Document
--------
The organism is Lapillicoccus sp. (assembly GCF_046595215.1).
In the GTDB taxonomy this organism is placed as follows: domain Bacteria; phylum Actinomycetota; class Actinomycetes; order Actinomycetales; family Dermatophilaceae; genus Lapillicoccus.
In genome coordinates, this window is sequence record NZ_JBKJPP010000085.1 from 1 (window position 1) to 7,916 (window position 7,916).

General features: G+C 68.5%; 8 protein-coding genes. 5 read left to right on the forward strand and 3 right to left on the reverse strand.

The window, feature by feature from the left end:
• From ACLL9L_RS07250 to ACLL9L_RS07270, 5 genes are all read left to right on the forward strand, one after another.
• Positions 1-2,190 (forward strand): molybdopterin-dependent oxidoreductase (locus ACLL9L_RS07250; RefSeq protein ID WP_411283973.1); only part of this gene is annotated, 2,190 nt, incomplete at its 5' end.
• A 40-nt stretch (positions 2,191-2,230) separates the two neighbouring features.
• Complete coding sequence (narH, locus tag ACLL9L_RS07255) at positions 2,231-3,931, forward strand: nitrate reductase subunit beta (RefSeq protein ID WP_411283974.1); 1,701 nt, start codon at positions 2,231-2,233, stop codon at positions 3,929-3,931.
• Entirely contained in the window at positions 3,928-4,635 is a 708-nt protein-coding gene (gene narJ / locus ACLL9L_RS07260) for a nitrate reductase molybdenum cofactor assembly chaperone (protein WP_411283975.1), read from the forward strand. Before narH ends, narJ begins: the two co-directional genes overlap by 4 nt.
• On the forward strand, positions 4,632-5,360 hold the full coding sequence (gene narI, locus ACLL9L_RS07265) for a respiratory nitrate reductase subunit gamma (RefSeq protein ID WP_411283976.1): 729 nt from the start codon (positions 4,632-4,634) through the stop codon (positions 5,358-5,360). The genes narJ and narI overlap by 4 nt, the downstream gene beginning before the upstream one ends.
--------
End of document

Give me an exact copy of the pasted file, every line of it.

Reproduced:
The organism is Lapillicoccus sp. (assembly GCF_046595215.1).
In the GTDB taxonomy this organism is placed as follows: domain Bacteria; phylum Actinomycetota; class Actinomycetes; order Actinomycetales; family Dermatophilaceae; genus Lapillicoccus.
In genome coordinates, this window is sequence record NZ_JBKJPP010000085.1 from 1 (window position 1) to 7,916 (window position 7,916).

General features: G+C 68.5%; 8 protein-coding genes. 5 read left to right on the forward strand and 3 right to left on the reverse strand.

The window, feature by feature from the left end:
• From ACLL9L_RS07250 to ACLL9L_RS07270, 5 genes are all read left to right on the forward strand, one after another.
• Positions 1-2,190 (forward strand): molybdopterin-dependent oxidoreductase (locus ACLL9L_RS07250; RefSeq protein ID WP_411283973.1); only part of this gene is annotated, 2,190 nt, incomplete at its 5' end.
• A 40-nt stretch (positions 2,191-2,230) separates the two neighbouring features.
• Complete coding sequence (narH, locus tag ACLL9L_RS07255) at positions 2,231-3,931, forward strand: nitrate reductase subunit beta (RefSeq protein ID WP_411283974.1); 1,701 nt, start codon at positions 2,231-2,233, stop codon at positions 3,929-3,931.
• Entirely contained in the window at positions 3,928-4,635 is a 708-nt protein-coding gene (gene narJ / locus ACLL9L_RS07260) for a nitrate reductase molybdenum cofactor assembly chaperone (protein WP_411283975.1), read from the forward strand. Before narH ends, narJ begins: the two co-directional genes overlap by 4 nt.
• On the forward strand, positions 4,632-5,360 hold the full coding sequence (gene narI, locus ACLL9L_RS07265) for a respiratory nitrate reductase subunit gamma (RefSeq protein ID WP_411283976.1): 729 nt from the start codon (positions 4,632-4,634) through the stop codon (positions 5,358-5,360). The genes narJ and narI overlap by 4 nt, the downstream gene beginning before the upstream one ends.